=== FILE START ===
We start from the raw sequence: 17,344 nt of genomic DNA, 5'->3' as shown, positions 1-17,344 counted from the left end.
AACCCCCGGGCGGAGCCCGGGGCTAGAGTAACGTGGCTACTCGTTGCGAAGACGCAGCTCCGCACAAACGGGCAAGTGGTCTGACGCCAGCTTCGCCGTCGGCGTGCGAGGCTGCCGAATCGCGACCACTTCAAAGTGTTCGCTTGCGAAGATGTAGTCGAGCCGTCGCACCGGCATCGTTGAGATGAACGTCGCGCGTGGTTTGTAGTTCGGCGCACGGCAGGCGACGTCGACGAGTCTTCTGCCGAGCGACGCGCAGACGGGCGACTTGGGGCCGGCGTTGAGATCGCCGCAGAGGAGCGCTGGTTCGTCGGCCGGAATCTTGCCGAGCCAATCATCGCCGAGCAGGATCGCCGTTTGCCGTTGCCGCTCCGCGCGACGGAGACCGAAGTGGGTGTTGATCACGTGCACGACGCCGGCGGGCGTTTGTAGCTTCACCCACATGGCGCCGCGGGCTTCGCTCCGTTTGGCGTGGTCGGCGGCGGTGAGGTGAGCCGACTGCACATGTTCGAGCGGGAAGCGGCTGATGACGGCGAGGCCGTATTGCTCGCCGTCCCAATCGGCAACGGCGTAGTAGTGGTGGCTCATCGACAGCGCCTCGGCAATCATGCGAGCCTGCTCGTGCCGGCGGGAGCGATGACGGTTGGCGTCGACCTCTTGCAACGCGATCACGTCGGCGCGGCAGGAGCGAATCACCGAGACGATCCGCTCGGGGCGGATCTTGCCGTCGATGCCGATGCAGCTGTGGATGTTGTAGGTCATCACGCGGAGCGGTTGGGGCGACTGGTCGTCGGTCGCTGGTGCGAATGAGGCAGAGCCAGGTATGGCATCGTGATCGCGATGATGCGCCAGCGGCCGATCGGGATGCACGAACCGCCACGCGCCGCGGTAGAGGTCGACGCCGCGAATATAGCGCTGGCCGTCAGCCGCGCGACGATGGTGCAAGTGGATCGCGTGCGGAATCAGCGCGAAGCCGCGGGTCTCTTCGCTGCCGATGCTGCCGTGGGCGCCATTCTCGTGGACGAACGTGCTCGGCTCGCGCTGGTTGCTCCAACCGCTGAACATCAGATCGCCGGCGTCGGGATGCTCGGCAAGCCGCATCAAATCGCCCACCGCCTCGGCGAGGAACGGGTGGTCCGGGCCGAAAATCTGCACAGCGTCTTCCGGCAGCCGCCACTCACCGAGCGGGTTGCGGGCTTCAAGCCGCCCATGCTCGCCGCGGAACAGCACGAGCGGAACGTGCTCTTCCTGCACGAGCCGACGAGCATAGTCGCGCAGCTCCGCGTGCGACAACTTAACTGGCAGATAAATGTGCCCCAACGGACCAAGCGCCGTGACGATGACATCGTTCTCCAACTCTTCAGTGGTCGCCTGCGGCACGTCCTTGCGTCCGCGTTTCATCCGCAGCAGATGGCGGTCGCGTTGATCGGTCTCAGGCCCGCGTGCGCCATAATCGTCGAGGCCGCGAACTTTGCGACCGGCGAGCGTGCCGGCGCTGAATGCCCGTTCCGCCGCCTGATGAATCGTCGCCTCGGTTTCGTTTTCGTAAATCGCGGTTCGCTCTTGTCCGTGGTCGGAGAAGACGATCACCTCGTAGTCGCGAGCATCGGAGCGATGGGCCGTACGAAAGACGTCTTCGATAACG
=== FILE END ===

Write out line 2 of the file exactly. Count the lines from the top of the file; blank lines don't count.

AACCCCCGGGCGGAGCCCGGGGCTAGAGTAACGTGGCTACTCGTTGCGAAGACGCAGCTCCGCACAAACGGGCAAGTGGTCTGACGCCAGCTTCGCCGTCGGCGTGCGAGGCTGCCGAATCGCGACCACTTCAAAGTGTTCGCTTGCGAAGATGTAGTCGAGCCGTCGCACCGGCATCGTTGAGATGAACGTCGCGCGTGGTTTGTAGTTCGGCGCACGGCAGGCGACGTCGACGAGTCTTCTGCCGAGCGACGCGCAGACGGGCGACTTGGGGCCGGCGTTGAGATCGCCGCAGAGGAGCGCTGGTTCGTCGGCCGGAATCTTGCCGAGCCAATCATCGCCGAGCAGGATCGCCGTTTGCCGTTGCCGCTCCGCGCGACGGAGACCGAAGTGGGTGTTGATCACGTGCACGACGCCGGCGGGCGTTTGTAGCTTCACCCACATGGCGCCGCGGGCTTCGCTCCGTTTGGCGTGGTCGGCGGCGGTGAGGTGAGCCGACTGCACATGTTCGAGCGGGAAGCGGCTGATGACGGCGAGGCCGTATTGCTCGCCGTCCCAATCGGCAACGGCGTAGTAGTGGTGGCTCATCGACAGCGCCTCGGCAATCATGCGAGCCTGCTCGTGCCGGCGGGAGCGATGACGGTTGGCGTCGACCTCTTGCAACGCGATCACGTCGGCGCGGCAGGAGCGAATCACCGAGACGATCCGCTCGGGGCGGATCTTGCCGTCGATGCCGATGCAGCTGTGGATGTTGTAGGTCATCACGCGGAGCGGTTGGGGCGACTGGTCGTCGGTCGCTGGTGCGAATGAGGCAGAGCCAGGTATGGCATCGTGATCGCGATGATGCGCCAGCGGCCGATCGGGATGCACGAACCGCCACGCGCCGCGGTAGAGGTCGACGCCGCGAATATAGCGCTGGCCGTCAGCCGCGCGACGATGGTGCAAGTGGATCGCGTGCGGAATCAGCGCGAAGCCGCGGGTCTCTTCGCTGCCGATGCTGCCGTGGGCGCCATTCTCGTGGACGAACGTGCTCGGCTCGCGCTGGTTGCTCCAACCGCTGAACATCAGATCGCCGGCGTCGGGATGCTCGGCAAGCCGCATCAAATCGCCCACCGCCTCGGCGAGGAACGGGTGGTCCGGGCCGAAAATCTGCACAGCGTCTTCCGGCAGCCGCCACTCACCGAGCGGGTTGCGGGCTTCAAGCCGCCCATGCTCGCCGCGGAACAGCACGAGCGGAACGTGCTCTTCCTGCACGAGCCGACGAGCATAGTCGCGCAGCTCCGCGTGCGACAACTTAACTGGCAGATAAATGTGCCCCAACGGACCAAGCGCCGTGACGATGACATCGTTCTCCAACTCTTCAGTGGTCGCCTGCGGCACGTCCTTGCGTCCGCGTTTCATCCGCAGCAGATGGCGGTCGCGTTGATCGGTCTCAGGCCCGCGTGCGCCATAATCGTCGAGGCCGCGAACTTTGCGACCGGCGAGCGTGCCGGCGCTGAATGCCCGTTCCGCCGCCTGATGAATCGTCGCCTCGGTTTCGTTTTCGTAAATCGCGGTTCGCTCTTGTCCGTGGTCGGAGAAGACGATCACCTCGTAGTCGCGAGCATCGGAGCGATGGGCCGTACGAAAGACGTCTTCGATAACG